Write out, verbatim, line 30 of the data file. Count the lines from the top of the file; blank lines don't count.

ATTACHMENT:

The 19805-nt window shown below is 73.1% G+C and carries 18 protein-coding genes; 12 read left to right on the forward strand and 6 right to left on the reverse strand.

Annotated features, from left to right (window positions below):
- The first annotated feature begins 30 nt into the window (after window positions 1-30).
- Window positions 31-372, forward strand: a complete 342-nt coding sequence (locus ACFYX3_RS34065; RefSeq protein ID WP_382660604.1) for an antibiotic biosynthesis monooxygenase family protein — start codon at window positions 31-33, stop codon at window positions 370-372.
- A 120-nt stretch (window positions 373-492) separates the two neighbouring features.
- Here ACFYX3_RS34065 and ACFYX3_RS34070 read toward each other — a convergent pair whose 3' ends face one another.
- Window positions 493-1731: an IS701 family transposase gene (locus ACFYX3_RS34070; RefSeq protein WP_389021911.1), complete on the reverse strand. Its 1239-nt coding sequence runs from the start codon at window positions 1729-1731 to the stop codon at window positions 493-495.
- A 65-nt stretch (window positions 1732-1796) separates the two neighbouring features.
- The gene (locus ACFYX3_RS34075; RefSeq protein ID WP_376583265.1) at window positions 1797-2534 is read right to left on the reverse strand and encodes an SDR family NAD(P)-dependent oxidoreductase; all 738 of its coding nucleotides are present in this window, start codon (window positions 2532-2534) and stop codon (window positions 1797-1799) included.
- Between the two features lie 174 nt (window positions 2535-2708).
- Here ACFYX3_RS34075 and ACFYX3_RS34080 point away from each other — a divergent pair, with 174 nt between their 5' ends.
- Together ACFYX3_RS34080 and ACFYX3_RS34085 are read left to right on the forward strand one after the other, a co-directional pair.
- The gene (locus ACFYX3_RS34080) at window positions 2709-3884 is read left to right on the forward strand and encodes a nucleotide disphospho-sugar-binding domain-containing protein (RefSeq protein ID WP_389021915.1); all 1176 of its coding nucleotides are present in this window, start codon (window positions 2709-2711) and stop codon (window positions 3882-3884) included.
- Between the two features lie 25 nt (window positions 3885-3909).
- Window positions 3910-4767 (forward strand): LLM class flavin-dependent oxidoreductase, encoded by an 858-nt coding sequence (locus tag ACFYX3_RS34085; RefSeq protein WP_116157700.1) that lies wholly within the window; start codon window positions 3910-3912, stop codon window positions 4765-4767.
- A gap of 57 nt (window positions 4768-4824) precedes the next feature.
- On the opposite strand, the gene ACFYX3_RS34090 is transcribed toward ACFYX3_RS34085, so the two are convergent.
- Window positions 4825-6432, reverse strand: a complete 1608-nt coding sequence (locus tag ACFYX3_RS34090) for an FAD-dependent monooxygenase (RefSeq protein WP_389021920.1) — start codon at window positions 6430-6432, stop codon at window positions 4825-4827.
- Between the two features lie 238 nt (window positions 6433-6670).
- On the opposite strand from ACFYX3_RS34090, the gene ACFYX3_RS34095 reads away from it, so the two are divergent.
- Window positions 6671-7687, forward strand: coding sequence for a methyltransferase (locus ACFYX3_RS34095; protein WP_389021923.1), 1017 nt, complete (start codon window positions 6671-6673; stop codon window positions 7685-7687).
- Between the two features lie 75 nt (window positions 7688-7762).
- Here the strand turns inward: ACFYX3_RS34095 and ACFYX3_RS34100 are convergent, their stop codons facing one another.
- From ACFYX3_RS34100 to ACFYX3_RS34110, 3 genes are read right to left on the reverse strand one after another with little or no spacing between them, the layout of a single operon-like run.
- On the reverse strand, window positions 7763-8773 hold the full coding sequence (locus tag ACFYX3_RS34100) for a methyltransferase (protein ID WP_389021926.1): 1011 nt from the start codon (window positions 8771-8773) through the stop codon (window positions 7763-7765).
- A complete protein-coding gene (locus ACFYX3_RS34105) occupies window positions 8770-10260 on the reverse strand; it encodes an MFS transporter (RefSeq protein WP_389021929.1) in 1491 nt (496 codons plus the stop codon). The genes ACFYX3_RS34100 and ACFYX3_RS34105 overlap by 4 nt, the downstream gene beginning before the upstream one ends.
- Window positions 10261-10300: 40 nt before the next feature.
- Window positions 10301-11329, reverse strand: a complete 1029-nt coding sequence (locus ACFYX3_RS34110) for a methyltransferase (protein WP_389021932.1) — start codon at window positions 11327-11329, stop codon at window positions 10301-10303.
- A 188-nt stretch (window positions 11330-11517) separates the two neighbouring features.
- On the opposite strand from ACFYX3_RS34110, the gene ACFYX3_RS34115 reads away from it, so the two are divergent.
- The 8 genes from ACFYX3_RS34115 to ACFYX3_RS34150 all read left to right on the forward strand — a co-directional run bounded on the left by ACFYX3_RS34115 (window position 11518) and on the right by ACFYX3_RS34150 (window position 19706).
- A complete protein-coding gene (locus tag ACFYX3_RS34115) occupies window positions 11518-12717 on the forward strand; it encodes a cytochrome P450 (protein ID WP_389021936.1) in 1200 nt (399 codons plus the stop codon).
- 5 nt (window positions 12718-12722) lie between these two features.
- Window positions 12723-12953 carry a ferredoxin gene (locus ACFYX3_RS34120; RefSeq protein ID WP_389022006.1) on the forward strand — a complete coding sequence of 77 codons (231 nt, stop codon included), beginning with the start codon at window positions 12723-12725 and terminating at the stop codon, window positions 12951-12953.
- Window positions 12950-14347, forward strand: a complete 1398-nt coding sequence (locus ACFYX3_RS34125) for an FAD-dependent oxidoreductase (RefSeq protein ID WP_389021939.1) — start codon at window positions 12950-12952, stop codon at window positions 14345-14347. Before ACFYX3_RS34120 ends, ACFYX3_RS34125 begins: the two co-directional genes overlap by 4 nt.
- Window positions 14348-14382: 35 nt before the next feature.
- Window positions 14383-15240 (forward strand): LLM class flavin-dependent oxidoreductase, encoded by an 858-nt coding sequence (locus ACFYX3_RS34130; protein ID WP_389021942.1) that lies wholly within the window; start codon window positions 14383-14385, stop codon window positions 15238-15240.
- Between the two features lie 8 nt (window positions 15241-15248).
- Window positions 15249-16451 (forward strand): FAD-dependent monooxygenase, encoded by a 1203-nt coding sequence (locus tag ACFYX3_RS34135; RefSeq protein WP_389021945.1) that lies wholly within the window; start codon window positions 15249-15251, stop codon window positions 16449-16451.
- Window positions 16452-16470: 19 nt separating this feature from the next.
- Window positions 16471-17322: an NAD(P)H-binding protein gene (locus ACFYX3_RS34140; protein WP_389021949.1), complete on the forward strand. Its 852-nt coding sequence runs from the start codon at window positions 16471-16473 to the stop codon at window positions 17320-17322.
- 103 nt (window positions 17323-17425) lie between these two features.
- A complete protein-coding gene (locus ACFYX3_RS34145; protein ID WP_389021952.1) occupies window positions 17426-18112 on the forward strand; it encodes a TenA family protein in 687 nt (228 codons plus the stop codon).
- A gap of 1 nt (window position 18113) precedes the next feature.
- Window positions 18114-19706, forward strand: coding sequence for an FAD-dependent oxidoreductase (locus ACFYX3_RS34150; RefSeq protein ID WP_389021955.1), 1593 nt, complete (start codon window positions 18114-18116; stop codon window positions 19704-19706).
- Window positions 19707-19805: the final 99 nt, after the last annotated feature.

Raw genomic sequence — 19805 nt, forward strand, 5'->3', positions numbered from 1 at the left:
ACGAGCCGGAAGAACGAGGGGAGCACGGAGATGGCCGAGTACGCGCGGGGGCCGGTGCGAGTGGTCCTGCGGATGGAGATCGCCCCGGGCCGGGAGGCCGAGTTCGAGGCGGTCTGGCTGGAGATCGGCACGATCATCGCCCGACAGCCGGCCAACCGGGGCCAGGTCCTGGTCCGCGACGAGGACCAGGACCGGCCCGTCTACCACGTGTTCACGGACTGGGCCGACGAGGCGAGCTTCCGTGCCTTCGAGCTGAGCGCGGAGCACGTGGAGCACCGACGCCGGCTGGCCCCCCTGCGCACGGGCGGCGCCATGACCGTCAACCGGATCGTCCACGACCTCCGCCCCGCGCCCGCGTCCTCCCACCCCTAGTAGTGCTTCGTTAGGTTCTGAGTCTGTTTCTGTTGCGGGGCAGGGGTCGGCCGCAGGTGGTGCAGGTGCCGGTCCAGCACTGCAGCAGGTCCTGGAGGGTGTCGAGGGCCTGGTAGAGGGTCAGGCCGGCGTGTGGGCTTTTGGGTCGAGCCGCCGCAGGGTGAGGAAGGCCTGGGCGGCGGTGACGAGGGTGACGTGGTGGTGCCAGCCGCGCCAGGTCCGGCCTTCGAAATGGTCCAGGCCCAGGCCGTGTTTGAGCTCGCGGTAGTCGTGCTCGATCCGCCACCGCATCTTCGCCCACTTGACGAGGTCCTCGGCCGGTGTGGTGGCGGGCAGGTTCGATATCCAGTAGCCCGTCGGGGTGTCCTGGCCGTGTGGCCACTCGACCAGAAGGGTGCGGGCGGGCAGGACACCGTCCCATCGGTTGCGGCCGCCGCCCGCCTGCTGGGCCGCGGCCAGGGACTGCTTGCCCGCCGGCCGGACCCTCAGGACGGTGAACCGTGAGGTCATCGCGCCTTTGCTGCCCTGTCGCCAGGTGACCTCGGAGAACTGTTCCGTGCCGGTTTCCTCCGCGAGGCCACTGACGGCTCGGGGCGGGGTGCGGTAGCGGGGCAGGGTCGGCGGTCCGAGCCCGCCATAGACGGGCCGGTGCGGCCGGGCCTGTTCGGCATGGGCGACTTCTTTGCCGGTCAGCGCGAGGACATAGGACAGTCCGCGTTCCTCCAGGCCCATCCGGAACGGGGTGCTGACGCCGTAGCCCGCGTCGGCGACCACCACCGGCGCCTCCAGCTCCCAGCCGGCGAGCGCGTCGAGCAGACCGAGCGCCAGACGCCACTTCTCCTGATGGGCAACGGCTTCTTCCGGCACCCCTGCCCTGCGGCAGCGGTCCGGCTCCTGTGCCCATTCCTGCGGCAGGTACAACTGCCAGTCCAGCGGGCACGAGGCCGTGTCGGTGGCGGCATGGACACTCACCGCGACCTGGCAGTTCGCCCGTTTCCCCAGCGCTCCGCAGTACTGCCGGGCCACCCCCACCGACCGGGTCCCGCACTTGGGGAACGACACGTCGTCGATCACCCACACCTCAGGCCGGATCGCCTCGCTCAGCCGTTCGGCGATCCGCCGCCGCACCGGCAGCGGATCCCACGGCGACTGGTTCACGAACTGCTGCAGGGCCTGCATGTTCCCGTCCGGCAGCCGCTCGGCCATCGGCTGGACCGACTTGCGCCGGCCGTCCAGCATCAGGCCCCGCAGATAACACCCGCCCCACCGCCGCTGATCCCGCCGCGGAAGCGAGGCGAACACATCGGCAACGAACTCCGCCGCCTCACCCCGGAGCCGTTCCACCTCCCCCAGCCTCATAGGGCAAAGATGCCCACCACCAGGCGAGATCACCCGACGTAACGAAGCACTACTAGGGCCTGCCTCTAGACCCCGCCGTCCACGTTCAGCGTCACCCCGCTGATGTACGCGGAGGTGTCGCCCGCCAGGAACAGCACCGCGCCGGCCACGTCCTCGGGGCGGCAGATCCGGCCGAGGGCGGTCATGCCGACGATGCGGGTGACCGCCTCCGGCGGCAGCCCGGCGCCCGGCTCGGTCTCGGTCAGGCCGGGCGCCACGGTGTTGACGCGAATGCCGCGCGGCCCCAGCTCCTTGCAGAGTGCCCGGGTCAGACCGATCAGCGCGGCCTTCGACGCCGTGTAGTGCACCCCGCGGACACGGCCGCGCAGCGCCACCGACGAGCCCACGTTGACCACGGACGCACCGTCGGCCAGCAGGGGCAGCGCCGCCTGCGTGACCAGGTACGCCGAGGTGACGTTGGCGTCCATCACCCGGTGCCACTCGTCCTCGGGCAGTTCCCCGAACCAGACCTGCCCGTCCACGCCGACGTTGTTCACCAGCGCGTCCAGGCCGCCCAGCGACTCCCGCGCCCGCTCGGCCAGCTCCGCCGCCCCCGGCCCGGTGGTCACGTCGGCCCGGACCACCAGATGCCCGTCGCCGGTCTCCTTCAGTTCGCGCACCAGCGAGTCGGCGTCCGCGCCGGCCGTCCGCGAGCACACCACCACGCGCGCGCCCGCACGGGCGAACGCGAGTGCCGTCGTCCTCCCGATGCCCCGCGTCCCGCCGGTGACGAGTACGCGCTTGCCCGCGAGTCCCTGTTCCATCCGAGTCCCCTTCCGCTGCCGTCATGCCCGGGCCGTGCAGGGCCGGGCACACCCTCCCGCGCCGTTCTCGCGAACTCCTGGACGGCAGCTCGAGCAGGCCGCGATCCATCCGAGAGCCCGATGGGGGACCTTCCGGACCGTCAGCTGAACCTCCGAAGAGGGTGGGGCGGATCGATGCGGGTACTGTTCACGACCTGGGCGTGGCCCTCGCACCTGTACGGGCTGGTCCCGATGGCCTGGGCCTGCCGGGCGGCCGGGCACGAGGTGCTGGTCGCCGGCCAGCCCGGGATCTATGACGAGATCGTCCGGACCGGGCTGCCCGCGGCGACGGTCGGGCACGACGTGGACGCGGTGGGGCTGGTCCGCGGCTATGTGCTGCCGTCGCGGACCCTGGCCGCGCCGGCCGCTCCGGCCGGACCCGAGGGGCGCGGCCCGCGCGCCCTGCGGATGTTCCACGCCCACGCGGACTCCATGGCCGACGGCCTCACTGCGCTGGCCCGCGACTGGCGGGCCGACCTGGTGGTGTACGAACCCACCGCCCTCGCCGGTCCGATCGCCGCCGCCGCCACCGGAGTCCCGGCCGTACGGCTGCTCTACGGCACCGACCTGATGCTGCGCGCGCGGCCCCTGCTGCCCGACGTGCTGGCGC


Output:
- On the opposite strand from ACFYX3_RS34110, the gene ACFYX3_RS34115 reads away from it, so the two are divergent.